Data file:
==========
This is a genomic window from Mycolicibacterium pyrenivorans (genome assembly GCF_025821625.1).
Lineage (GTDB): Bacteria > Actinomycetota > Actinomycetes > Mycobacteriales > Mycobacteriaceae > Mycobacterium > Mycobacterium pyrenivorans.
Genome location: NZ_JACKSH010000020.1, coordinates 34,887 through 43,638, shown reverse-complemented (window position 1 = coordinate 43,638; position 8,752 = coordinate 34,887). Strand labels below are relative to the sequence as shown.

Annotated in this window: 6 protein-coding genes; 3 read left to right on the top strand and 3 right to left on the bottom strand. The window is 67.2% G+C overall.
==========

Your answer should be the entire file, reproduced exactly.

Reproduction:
This is a genomic window from Mycolicibacterium pyrenivorans (genome assembly GCF_025821625.1).
Lineage (GTDB): Bacteria > Actinomycetota > Actinomycetes > Mycobacteriales > Mycobacteriaceae > Mycobacterium > Mycobacterium pyrenivorans.
Genome location: NZ_JACKSH010000020.1, coordinates 34,887 through 43,638, shown reverse-complemented (window position 1 = coordinate 43,638; position 8,752 = coordinate 34,887). Strand labels below are relative to the sequence as shown.

Annotated in this window: 6 protein-coding genes; 3 read left to right on the top strand and 3 right to left on the bottom strand. The window is 67.2% G+C overall.